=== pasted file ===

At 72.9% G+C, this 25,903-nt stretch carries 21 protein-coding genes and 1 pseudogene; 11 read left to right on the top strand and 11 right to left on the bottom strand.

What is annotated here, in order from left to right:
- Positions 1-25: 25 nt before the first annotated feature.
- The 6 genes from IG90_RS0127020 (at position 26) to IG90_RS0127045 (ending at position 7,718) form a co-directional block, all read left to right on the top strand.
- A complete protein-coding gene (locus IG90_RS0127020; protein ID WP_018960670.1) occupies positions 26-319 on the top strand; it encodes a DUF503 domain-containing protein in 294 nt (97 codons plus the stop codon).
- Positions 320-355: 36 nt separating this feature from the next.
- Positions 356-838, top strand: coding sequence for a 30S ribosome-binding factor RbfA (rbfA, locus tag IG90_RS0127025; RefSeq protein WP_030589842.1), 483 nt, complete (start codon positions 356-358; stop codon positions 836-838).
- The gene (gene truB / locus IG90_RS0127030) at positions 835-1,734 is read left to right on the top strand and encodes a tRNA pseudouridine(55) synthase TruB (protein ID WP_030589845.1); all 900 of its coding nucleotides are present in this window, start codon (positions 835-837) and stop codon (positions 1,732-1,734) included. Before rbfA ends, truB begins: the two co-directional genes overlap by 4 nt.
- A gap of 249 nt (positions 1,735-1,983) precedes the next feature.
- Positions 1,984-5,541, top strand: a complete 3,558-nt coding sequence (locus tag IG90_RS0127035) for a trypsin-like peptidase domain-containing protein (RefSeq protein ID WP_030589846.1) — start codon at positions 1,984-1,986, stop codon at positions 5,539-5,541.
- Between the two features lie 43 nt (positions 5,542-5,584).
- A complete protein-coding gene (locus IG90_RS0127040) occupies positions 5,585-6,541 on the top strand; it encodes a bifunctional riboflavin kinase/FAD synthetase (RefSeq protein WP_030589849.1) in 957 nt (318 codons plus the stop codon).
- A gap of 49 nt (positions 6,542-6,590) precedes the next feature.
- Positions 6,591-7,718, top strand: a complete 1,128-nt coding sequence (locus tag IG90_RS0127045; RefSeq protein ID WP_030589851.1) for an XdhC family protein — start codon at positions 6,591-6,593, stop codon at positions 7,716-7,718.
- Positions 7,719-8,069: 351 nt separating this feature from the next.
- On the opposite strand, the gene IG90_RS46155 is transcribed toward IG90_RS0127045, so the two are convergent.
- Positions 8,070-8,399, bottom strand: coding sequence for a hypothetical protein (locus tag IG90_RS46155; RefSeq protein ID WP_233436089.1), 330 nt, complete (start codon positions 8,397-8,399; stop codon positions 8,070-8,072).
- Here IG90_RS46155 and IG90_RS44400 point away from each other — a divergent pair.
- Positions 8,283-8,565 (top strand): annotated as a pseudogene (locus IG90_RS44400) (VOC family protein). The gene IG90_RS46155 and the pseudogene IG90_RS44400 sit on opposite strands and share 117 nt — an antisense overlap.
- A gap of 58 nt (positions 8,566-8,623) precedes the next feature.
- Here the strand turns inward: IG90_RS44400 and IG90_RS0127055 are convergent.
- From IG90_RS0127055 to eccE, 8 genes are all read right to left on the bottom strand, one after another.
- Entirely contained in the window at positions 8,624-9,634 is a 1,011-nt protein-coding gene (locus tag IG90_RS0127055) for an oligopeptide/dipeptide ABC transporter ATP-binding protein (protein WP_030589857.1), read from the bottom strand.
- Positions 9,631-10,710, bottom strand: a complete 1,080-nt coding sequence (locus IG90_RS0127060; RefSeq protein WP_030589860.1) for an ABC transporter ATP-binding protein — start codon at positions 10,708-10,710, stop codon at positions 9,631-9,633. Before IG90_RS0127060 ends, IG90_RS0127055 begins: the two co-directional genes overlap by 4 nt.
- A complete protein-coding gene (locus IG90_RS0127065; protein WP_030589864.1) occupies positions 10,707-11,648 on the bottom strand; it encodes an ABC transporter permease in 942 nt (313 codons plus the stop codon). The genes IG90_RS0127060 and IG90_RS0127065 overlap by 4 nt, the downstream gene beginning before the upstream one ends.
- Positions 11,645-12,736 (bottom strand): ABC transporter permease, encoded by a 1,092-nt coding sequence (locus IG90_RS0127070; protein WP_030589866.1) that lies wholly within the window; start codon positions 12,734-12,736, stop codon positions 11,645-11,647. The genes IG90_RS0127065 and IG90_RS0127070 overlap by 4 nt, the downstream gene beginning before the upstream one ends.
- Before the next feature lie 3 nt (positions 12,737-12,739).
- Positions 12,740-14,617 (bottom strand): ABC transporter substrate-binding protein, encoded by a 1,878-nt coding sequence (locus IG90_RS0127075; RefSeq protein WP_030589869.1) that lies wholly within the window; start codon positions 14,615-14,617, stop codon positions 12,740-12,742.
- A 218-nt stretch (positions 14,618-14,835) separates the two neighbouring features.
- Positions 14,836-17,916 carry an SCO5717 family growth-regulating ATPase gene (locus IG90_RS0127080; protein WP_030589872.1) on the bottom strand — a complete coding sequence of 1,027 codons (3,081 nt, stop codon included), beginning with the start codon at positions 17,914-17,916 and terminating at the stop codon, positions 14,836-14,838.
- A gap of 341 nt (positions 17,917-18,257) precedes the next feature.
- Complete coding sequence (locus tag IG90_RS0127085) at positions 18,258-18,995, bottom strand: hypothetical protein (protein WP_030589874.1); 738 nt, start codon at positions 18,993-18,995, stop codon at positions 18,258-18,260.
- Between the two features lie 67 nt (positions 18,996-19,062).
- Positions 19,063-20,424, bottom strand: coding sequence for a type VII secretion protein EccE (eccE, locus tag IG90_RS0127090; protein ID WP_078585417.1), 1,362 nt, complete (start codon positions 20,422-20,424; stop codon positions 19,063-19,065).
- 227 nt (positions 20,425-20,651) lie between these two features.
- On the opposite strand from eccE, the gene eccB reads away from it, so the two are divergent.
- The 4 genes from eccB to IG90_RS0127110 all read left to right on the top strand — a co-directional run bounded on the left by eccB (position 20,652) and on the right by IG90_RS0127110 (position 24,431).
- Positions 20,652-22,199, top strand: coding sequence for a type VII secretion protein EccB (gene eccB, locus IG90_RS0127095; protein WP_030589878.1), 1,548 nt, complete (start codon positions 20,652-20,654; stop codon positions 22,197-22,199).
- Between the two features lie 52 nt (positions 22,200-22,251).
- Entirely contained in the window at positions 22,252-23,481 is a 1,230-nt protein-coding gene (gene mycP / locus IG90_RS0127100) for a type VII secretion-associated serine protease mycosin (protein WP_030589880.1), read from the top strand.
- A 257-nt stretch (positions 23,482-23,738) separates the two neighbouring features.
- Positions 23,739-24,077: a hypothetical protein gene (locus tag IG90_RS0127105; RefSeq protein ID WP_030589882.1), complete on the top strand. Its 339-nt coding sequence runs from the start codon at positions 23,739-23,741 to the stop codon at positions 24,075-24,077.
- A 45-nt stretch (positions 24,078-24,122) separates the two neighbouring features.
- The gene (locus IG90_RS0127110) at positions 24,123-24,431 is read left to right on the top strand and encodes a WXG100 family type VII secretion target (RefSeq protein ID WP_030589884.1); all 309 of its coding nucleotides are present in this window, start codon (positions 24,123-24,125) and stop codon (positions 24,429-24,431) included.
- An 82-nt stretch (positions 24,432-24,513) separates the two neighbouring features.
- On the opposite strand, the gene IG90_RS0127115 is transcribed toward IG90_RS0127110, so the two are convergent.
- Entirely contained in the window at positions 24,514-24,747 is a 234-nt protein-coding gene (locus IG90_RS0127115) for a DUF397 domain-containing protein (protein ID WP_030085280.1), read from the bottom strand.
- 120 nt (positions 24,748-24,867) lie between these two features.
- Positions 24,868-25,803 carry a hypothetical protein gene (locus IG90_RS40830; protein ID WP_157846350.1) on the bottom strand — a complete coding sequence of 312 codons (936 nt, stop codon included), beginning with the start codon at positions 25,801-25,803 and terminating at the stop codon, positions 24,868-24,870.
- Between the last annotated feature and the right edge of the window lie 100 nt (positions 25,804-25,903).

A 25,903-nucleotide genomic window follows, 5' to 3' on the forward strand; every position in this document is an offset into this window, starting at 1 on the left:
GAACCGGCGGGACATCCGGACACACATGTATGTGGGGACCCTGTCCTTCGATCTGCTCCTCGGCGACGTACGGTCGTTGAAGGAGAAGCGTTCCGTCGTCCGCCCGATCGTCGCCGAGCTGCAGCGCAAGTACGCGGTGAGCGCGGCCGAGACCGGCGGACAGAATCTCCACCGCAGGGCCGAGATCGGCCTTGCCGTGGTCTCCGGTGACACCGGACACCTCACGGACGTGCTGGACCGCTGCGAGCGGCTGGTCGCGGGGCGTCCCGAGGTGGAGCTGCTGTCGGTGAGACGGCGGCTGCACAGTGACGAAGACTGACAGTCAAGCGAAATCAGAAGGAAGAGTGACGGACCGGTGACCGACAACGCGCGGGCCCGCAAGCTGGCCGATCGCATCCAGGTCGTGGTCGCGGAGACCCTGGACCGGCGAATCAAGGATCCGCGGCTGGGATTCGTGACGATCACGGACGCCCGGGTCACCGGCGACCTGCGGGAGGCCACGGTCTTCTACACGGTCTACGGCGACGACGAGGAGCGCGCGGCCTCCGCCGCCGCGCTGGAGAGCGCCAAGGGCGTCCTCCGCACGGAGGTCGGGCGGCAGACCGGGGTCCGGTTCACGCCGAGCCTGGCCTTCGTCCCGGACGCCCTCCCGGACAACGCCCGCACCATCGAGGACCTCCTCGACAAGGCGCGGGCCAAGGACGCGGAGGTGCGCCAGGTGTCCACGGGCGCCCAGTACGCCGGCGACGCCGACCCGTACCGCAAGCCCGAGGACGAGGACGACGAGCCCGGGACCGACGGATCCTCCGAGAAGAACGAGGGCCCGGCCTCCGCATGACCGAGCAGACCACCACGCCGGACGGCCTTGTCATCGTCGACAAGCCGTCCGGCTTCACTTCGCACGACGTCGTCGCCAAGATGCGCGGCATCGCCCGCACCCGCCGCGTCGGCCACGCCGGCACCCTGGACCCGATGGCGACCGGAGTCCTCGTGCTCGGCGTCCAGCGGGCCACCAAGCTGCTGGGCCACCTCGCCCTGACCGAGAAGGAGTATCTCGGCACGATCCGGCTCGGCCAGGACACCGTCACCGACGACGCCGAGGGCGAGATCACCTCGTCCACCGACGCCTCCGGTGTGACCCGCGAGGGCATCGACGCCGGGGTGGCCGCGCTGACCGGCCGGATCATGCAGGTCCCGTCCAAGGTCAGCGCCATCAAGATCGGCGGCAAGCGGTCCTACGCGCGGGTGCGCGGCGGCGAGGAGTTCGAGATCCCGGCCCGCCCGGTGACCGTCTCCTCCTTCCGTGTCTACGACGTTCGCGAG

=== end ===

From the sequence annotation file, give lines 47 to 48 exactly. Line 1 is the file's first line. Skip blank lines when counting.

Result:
- Entirely contained in the window at positions 24,514-24,747 is a 234-nt protein-coding gene (locus IG90_RS0127115) for a DUF397 domain-containing protein (protein ID WP_030085280.1), read from the bottom strand.
- 120 nt (positions 24,748-24,867) lie between these two features.